Adjacent the electron emitting element 14, I place a reflector 21 which may be welded or otherwise attached to the support rod 16 and is preferably curved so as to direct the light from the element 14 backwardly toward the insignia 12. In like manner, a reflector 22 may be attached to the support rod 17 and may be curved similarly to the reflector 21 and positioned so as to direct the light rays toward the insignia 12. The envelope 10 may be filled with an ionizable gas or mixtures of gases preferably those having a monatomic structure, such as helium, neon, argon, krypton, or xenon, and metal vapors may also be added to give color effects if desired. These metal vapors may be the vapors of mercury, caesium, rubidium, and others. I have found that a total pressure in the neighborhood of 200 mm. of mercury will be sufficient to cause the discharge through the ionized gas to be confined to the region of the element when the element is energized and to appear like a halo around the element.

With the elements constructed as indicated in Fig. 1 and the envelope sealed on to the press the envelope may then be connected in the usual manner to an exhaust pump and an oven may be placed over it to raise the temperature thereof to the neighborhood of 350 to 4000 C. During this time a current is run through the filament to raise it to a dull red heat or about 6000 C. This condition is maintained and the gases which are thrown out by the parts of the lamp are withdrawn from the envelope by the vacuum pump. 50 The heat and the pump are kept up till no more gas is found in the envelope as may be evidenced by a lack of fluorescence when the walls of the bulb or connecting manifold are subjected to high tension current from an induction coil. gg This process should be preferably continued until a high vacuum of .5 micron is obtained.

The current may then be increased in the filament and the temperature thereof slowly raised until it is bright red at a temperature of about 8000 C. This drives out the binder in the electron emitting material and other occluded gases which may be present. When no more gas is found in the envelope the oven may be raised and the filament current increased until the temperature is about 12000 C. or slightly less, the pump being connected all this time to maintain a high vacuuln.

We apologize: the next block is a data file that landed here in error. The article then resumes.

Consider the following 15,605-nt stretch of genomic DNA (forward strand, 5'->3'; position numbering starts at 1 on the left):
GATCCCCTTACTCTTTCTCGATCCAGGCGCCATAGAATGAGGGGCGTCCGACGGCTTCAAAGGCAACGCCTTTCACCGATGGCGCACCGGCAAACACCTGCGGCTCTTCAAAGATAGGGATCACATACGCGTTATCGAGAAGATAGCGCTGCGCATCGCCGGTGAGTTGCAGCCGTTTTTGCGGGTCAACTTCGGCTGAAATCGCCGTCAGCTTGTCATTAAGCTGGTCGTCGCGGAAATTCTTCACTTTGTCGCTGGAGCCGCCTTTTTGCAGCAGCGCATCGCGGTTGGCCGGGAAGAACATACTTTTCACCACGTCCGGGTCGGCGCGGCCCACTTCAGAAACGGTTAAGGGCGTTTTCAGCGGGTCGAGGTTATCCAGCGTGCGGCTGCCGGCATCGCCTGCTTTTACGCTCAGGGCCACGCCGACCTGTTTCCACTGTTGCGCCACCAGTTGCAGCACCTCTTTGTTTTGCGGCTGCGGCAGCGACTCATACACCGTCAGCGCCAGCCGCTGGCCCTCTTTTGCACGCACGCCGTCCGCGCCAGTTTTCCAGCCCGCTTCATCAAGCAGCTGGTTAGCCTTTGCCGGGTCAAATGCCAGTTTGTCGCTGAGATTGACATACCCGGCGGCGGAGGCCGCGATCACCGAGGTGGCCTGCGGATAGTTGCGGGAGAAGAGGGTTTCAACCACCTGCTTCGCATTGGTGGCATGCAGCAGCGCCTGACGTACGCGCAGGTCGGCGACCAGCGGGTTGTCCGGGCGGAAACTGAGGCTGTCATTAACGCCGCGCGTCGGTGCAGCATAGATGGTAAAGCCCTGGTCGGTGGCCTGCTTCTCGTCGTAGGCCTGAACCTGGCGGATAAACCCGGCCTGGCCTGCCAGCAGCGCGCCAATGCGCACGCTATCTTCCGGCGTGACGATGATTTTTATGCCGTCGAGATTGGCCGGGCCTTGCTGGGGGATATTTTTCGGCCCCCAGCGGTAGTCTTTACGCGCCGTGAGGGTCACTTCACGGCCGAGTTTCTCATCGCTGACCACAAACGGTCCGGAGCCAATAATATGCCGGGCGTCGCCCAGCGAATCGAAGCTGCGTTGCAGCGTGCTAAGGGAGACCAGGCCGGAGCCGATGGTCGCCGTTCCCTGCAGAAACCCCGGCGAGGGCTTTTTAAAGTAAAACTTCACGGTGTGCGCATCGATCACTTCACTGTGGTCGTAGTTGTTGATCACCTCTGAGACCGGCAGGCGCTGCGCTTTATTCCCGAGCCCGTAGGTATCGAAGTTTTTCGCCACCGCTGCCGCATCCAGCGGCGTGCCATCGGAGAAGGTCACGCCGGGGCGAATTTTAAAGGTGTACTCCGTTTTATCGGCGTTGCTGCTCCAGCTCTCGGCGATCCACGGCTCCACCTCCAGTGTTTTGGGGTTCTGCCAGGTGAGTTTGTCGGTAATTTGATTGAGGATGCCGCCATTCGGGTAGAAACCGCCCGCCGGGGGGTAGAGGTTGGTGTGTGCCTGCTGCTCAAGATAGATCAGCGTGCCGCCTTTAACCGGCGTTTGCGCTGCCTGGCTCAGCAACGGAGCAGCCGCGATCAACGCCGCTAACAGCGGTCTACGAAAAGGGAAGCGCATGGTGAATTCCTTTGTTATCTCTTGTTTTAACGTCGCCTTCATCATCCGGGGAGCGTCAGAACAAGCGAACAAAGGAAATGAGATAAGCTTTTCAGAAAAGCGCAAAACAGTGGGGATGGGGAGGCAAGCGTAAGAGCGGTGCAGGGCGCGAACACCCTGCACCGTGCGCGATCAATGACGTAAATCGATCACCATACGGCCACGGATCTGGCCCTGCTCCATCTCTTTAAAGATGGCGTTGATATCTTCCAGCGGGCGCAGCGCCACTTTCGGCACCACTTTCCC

The pump may then be shut off and a small amount of an inert gas, preferably neon, at about %V mm. pressure, may be admitted to the bulb and the filament current turned on again and gradually increased. Spots of localized discharge will then appear having a reddish color and will gradually spread until a diffused glow fills the envelope. This process activates the electron emitting coating and is maintained until the discharge is uniform throughout the entire envelope which should take less than ten minutes when the activation is completed. During this time other metal parts in the lamp such as the reflectors 21 and 22 act as cooperating electrodes to aid in the activation process. The current on the filament should not be raised too high during this step so that the coating will not be destroyed or thrown off from the filament.

If white discharge spots appear on the filament or support rods it is an indication that there are more gases and vapors within the bulb and the bulb should preferably be again exhausted and the whole process of activation repeated.

When the activation is completed the filament temperature may be raised for a moment to about 1400° C. and then the vacuum pump may again be connected and the gas pumped out to remove any undesirable gases which may have been thrown off during the activation process.

The filament circuit may then be disconnected, the pump turned off, and the desired gas may be admitted to the bulb to about a pressure of 200 mm. of mercury. The bulb may then be sealed off.